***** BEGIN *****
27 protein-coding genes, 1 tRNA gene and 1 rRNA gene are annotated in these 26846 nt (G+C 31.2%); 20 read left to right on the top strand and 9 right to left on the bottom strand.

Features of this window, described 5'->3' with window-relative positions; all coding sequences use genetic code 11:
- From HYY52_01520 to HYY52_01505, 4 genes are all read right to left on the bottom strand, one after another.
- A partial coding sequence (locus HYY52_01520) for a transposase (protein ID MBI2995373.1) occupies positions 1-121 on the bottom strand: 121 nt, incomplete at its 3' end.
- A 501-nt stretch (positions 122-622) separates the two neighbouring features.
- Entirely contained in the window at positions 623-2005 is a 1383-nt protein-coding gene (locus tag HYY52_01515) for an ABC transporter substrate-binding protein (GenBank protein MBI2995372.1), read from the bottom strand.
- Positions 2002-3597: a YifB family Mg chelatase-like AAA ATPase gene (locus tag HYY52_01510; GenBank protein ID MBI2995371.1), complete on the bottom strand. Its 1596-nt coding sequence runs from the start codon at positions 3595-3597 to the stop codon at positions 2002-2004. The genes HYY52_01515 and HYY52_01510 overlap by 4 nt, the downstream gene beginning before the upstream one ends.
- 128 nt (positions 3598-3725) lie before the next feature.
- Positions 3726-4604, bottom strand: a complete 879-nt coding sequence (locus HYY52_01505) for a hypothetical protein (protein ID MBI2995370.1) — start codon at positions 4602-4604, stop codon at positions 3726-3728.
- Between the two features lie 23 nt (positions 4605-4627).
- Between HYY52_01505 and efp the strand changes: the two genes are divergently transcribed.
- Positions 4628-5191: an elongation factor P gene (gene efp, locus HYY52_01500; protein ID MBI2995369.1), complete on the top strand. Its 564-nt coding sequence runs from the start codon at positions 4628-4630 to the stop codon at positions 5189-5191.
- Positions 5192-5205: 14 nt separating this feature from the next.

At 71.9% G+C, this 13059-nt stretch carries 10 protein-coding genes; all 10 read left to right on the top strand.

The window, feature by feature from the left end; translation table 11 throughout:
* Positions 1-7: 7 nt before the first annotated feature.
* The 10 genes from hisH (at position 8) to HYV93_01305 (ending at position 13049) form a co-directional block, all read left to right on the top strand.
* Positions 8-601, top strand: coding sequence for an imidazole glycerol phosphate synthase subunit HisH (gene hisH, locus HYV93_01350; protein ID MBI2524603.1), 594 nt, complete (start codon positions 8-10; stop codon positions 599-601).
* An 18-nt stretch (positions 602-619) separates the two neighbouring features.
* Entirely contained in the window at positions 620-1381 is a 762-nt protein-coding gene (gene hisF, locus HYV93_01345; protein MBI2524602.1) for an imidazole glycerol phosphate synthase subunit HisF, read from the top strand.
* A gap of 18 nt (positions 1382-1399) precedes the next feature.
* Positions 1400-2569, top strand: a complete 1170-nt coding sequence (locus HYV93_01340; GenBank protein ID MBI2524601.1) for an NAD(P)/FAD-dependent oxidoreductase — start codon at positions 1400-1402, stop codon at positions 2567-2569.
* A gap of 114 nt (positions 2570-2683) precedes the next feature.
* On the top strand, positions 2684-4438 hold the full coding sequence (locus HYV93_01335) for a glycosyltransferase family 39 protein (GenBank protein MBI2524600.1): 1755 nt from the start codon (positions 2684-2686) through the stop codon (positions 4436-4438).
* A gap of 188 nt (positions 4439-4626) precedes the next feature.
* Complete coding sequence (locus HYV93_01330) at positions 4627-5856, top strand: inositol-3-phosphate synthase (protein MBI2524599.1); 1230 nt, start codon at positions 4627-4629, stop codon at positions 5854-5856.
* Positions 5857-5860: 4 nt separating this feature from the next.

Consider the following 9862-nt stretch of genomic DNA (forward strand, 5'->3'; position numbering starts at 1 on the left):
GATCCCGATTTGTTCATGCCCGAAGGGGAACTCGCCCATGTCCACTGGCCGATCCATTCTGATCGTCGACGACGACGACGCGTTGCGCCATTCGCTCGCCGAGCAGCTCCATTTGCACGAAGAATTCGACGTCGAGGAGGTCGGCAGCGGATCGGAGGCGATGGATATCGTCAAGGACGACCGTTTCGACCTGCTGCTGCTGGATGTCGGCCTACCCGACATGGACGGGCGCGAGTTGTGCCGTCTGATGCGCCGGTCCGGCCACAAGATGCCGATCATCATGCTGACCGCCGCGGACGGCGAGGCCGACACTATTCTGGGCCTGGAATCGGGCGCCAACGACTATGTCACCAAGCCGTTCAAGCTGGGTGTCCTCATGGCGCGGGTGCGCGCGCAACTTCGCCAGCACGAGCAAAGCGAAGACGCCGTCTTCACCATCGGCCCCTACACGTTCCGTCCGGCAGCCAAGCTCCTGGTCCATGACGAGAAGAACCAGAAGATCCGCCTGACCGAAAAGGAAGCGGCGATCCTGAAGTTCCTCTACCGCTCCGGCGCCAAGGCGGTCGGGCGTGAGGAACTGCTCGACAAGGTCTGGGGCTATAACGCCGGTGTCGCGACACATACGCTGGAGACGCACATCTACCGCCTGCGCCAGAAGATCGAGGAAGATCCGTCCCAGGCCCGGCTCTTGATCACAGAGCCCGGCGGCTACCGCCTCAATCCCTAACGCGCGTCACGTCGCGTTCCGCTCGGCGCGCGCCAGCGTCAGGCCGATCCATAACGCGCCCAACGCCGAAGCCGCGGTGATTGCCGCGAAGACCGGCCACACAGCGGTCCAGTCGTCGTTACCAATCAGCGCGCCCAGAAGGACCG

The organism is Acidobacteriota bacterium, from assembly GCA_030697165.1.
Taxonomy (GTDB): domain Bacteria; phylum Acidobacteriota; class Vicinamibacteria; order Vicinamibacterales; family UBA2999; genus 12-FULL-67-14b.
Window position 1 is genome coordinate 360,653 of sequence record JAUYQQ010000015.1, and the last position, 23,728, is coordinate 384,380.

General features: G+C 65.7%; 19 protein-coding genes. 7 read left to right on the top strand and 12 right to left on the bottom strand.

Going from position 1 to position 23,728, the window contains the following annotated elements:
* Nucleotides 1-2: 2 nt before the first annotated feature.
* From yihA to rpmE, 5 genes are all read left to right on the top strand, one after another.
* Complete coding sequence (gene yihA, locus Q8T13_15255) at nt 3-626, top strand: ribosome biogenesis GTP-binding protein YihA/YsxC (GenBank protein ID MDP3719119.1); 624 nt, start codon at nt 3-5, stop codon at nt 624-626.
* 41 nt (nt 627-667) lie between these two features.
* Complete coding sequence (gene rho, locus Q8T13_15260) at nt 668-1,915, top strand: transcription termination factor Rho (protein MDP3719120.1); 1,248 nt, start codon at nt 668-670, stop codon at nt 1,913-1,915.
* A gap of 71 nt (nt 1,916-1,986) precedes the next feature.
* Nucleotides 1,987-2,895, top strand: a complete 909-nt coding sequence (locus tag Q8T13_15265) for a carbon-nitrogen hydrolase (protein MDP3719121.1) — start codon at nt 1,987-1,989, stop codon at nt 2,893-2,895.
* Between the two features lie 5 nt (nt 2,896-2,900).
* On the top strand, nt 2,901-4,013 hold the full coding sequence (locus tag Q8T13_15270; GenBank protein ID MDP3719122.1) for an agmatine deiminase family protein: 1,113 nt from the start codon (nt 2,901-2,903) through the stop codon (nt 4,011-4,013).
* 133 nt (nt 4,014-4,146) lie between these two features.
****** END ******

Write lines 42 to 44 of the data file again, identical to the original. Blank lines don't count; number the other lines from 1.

* Between the two features lie 5 nt (nt 2,896-2,900).
* On the top strand, nt 2,901-4,013 hold the full coding sequence (locus tag Q8T13_15270; GenBank protein ID MDP3719122.1) for an agmatine deiminase family protein: 1,113 nt from the start codon (nt 2,901-2,903) through the stop codon (nt 4,011-4,013).
* 133 nt (nt 4,014-4,146) lie between these two features.